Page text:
Teacher leadership development in initial teacher education

Year: 2013

Author: Harold, Barbara, Stephenson, Lauren

Type of paper: Abstract refereed

Within the educational leadership literature attention has shifted from an emphasis on the role of the principal as a key element in educational reform to a renewed focus on the role of the teachers as leaders and their contribution to curriculum and school renewal.  Teacher leadership is about action that enhances teaching and learning in a school, that ties school and community together and advances quality of life for a community (Crowther 2009). We believe teacher leadership should be developed both within the school context and permeate initial teacher education programs (Bath 2001, Hilterbran, 2010).

This paper reports on how two teacher educators formalized leadership curriculum in an integrated practicum program at a UAE university where leadership is a specific learning outcome for undergraduate students. Participants in the study were 17 national female student teacher candidates (TCs) engaged in their final practicum experience. TCs and faculty supervisors worked together in a private international school for 10 weeks and university coursework was integrated into the TCs practicum program. Data were collected through videotapes, ongoing TC written reflections, focus group discussions, faculty journals and email and Blackboard communications.

During the practicum the leadership curriculum was formalized for the TCs in several ways. While some activities were mandated (e.g. a twice-weekly professional meeting led by the TCs themselves) other leadership work was not pre-determined but arose from purposefully created opportunities for TCs to demonstrate leadership in their ongoing practice. These opportunities allowed them to take control of organizing and managing aspects of their practicum program ranging from shared planning of curriculum tasks and managing a technology project to liaising with different mentor teachers to expand classroom teaching opportunities.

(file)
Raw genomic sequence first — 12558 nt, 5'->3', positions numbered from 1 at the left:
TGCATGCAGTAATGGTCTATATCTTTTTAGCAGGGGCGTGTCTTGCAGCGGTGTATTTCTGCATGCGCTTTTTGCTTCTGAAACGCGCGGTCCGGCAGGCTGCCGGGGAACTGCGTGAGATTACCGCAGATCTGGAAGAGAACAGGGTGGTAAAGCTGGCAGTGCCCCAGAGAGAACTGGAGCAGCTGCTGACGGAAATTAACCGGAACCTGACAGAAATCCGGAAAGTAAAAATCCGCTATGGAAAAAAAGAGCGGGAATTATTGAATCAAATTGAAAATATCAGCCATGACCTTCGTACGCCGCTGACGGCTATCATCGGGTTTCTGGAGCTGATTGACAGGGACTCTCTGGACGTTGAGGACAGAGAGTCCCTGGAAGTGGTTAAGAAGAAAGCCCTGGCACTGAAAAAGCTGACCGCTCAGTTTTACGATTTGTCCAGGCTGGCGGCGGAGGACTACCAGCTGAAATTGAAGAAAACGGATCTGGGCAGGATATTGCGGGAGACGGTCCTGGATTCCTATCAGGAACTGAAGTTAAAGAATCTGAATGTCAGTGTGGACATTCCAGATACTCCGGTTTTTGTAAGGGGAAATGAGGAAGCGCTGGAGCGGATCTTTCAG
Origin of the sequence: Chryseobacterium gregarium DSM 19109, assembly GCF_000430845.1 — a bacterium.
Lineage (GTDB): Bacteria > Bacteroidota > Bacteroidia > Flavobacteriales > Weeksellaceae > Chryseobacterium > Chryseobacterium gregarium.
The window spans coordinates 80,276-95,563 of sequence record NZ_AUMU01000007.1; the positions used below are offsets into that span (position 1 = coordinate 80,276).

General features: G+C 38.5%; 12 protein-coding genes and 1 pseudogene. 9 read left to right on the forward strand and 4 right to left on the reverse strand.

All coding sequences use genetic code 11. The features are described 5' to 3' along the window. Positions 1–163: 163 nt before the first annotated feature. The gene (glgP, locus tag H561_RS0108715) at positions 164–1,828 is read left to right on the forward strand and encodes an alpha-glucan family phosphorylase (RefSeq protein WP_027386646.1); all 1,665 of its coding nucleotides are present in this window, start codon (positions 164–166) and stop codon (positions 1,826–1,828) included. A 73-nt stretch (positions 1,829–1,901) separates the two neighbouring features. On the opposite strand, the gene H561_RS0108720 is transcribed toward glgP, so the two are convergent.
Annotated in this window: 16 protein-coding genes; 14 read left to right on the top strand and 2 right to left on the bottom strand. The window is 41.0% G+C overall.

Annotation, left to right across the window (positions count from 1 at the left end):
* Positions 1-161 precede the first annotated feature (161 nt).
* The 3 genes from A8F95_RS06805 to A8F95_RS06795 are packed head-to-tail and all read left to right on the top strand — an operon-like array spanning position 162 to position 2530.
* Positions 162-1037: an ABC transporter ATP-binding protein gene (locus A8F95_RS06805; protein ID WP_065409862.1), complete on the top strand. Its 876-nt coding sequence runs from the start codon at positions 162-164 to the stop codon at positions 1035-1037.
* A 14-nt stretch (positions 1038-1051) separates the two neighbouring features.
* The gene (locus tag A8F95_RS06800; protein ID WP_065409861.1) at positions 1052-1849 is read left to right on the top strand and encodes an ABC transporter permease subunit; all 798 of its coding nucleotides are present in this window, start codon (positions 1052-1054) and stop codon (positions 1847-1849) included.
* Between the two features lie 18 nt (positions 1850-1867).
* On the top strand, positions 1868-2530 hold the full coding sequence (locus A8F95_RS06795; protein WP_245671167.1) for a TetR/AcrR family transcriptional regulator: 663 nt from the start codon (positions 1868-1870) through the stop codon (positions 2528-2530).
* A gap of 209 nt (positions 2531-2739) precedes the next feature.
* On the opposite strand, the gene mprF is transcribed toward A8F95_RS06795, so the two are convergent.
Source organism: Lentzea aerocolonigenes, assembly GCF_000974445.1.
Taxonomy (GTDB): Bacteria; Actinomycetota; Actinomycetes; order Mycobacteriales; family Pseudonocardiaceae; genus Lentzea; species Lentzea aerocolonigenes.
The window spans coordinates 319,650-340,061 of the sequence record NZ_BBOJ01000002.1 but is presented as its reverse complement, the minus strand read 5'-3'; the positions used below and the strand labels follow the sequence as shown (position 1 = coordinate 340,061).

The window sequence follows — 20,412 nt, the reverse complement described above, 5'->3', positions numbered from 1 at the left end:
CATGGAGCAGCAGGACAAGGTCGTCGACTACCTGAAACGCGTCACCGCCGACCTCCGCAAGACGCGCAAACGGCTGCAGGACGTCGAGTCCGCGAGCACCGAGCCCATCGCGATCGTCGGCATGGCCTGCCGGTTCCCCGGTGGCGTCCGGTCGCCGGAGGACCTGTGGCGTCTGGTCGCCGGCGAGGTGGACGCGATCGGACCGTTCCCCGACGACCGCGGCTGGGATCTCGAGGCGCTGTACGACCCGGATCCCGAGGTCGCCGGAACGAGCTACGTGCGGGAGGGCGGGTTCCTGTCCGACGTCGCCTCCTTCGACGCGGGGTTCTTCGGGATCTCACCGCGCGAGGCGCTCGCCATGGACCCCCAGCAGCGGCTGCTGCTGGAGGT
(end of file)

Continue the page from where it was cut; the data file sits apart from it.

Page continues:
The development of a supportive professional learning community (PLC) among the faculty, TCs and mentor teachers was an important element of the practicum and allowed for both planned and unplanned leadership opportunities to emerge. The data indicated that the TCs' leadership included characteristics such as greater confidence, flexibility, and resilience, and practices such as risk-taking, collaboration, collegiality, communication, planning, organizing, time management and negotiation.

This paper discusses in detail the theoretical underpinnings of the practicum leadership curriculum, describes the types of leadership practices that were developed and highlights some ethical issues that arose.  It relates the findings to current theoretical perspectives on teacher leadership and comments on the significance of teacher leadership development within initial teacher education.